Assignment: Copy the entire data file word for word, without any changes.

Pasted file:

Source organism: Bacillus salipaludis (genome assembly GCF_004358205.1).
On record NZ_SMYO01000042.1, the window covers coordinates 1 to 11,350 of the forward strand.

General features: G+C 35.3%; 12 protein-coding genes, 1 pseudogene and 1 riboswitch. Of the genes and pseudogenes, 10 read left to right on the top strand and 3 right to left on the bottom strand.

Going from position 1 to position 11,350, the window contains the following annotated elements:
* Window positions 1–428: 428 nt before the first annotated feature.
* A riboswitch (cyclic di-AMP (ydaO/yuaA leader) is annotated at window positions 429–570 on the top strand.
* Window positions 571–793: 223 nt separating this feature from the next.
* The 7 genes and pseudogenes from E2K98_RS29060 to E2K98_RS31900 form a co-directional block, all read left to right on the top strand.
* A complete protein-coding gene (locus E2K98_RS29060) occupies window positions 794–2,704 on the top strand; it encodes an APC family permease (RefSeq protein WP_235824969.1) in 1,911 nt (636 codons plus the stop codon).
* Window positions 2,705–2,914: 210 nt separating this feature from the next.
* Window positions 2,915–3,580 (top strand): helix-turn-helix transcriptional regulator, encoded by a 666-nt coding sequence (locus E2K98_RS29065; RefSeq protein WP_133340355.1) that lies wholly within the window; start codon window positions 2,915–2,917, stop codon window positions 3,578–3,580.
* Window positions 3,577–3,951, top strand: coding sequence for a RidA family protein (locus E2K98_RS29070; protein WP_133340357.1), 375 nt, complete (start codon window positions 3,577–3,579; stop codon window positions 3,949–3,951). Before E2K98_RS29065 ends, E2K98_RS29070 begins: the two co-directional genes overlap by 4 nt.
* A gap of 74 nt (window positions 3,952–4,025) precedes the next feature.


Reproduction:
Source organism: Bacillus salipaludis (genome assembly GCF_004358205.1).
On record NZ_SMYO01000042.1, the window covers coordinates 1 to 11,350 of the forward strand.

General features: G+C 35.3%; 12 protein-coding genes, 1 pseudogene and 1 riboswitch. Of the genes and pseudogenes, 10 read left to right on the top strand and 3 right to left on the bottom strand.

Going from position 1 to position 11,350, the window contains the following annotated elements:
* Window positions 1–428: 428 nt before the first annotated feature.
* A riboswitch (cyclic di-AMP (ydaO/yuaA leader) is annotated at window positions 429–570 on the top strand.
* Window positions 571–793: 223 nt separating this feature from the next.
* The 7 genes and pseudogenes from E2K98_RS29060 to E2K98_RS31900 form a co-directional block, all read left to right on the top strand.
* A complete protein-coding gene (locus E2K98_RS29060) occupies window positions 794–2,704 on the top strand; it encodes an APC family permease (RefSeq protein WP_235824969.1) in 1,911 nt (636 codons plus the stop codon).
* Window positions 2,705–2,914: 210 nt separating this feature from the next.
* Window positions 2,915–3,580 (top strand): helix-turn-helix transcriptional regulator, encoded by a 666-nt coding sequence (locus E2K98_RS29065; RefSeq protein WP_133340355.1) that lies wholly within the window; start codon window positions 2,915–2,917, stop codon window positions 3,578–3,580.
* Window positions 3,577–3,951, top strand: coding sequence for a RidA family protein (locus E2K98_RS29070; protein WP_133340357.1), 375 nt, complete (start codon window positions 3,577–3,579; stop codon window positions 3,949–3,951). Before E2K98_RS29065 ends, E2K98_RS29070 begins: the two co-directional genes overlap by 4 nt.
* A gap of 74 nt (window positions 3,952–4,025) precedes the next feature.